Yours is a thankless job.
No seriously, you might aswell give up and go home now. Because nobody is interested in the work they’re doing. So they’re not going to be interested in doing it better.
Statistics say that a shocking eighty seven percent of the world’s workforce is disengaged. That’s extraordinary. So how on earth are you expected to do your job?
A summary of employee motivation
“Employee motivation is the level of energy, commitment, and creativity that a company’s workers bring to their jobs.” Inc.
Employee motivation comes from two places:
- Intrinsic — from within; and
- Extrinsic — from external factors.
Too often, leaders rely solely on financial and other incentives — or worse, penalties — to motivate their employees. But money by itself is not enough to create real employee motivation.
Jordan Fliegel, Founder and President of CoachUp, explains:
“The best coaches on the ball field and the best leaders in the office understand that to build a truly winning culture, you need to create intrinsic motivation.
Inspiring those you lead to do great work for the love of the work itself and not because they’ll receive a trophy at the end of the game or a mention in the next company newsletter.”
Source: Center for Creative Leadership
5 awesome tips for boosting employee motivation
1. Connect the dots
A scientifically proven way to increase employee motivation is to connect what they do with the people the organization serves. In what ways does their job directly contribute to how the organization helps its customers?
People want to feel part of something bigger than themselves. Part of a team.
Achieving something together creates a sense of belonging and personal accomplishment, even if the part we played was only small.
“At work, the link between an employee’s day-to-day work and the success of the business can be less obvious but employees must understand the importance of their contribution to the success of their department and company as a whole.” Jordan Fliegal
2. Use the four pillars
Fred Kofman writing in Entrepreneur says:
“Organizations that engage their people rely on what I call the “Four P’s” of intrinsic motivation.”
The Four P’s are:
- Purpose: Significance, meaning, impact, service, self-transcendence
- Principle: Integrity, ethics, morality, goodness, truth, dignity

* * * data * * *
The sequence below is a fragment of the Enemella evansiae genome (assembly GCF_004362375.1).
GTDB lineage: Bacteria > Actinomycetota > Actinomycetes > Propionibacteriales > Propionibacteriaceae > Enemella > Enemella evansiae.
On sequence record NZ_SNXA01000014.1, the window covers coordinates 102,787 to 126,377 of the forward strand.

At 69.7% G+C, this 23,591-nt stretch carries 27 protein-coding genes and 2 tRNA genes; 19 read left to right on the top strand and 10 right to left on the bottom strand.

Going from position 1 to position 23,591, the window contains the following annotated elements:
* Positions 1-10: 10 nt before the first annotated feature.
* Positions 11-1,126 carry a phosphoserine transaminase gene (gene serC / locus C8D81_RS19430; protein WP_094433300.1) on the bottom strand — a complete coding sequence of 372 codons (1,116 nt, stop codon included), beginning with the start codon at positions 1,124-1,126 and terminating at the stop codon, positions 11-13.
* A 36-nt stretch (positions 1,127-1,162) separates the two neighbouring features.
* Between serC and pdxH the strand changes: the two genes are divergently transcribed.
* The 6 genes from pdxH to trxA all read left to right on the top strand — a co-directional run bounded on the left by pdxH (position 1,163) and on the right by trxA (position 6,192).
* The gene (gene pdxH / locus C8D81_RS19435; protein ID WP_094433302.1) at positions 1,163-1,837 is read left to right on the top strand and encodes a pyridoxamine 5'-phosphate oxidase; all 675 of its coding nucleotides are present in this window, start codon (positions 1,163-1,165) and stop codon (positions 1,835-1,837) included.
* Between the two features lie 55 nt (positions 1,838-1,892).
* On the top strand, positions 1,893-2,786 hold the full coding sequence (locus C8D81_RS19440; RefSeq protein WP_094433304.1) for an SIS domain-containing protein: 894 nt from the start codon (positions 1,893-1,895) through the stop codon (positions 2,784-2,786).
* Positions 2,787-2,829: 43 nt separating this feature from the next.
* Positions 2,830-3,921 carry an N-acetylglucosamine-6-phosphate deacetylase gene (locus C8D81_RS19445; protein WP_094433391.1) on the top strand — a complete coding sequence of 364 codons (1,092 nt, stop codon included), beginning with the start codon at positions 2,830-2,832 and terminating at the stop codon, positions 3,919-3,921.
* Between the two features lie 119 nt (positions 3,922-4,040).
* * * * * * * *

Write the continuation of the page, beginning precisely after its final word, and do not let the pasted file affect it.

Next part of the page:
- People: Belonging, connection, community, recognition, respect, praise
- Autonomy: Freedom, creativity, achievement, learning, self-mastery
3. Include some light relief
Let’s face it. There are a lot of people out there who like their jobs, but there’s a million and one other things they’d rather be doing. Like walking their dog. Listening to music. Or eating out.
Why not try and incorporate some of that into the workplace? A games room is a great place to start. You could make your office pet-friendly, or have a bring your dog to work day.
“[Dogs] make people smile almost universally, and I think they allow anxiety to diffuse when they suddenly skitter by.” Sarah Starpoli, Employee Manager Etsy
If you’re not convinced about having animals in the workplace, try to create a positive environment some other way. Studies have shown that a positive mindset, or happiness, can in fact improve performance.
Why not send out a survey asking employees what they are interested in to involve them in their training? Maybe they could choose the food, or the venue, or play DJ for the day.
4. Be flexible and modern
Gone are the days of clocking in and clocking out. Corporate attire is less rigid than it used to be. And increasingly organizations are opting for flexible working conditions.
Why? Because they improve the employee experience. And that in turns boosts engagement and employee motivation.
“As long is the system is treated with respect and performance standards are being met, working remote is a great way for employees to ensure they are experience more of life’s precious moments.” Tanner Rankin, CEO Source Approach
5. Think smaller, not bigger
Seriously ambitious goals can be daunting and off-putting for employees. Think a bit smaller and frame success in terms of overcoming “bite-size” challenges.
It’s like the old saying goes: “How do you eat an elephant? One bite at a time.” Small steps keep people motivated to achieve the seemingly impossible.
Making employee motivation work for you
So, develop tactics to motivate employees by making training:
- Part of the bigger picture — the organization’s overall success.
- Intrinsically motivational.
- More enjoyable.
- More modern and convenient — it’s a myth that training has to be done a certain way.
- A big morale boost, with frequent wins — beware poor experiences, which can be very damaging (especially to new hires).
Consider using some or all of these tips to increase motivation and engagement with your next training program.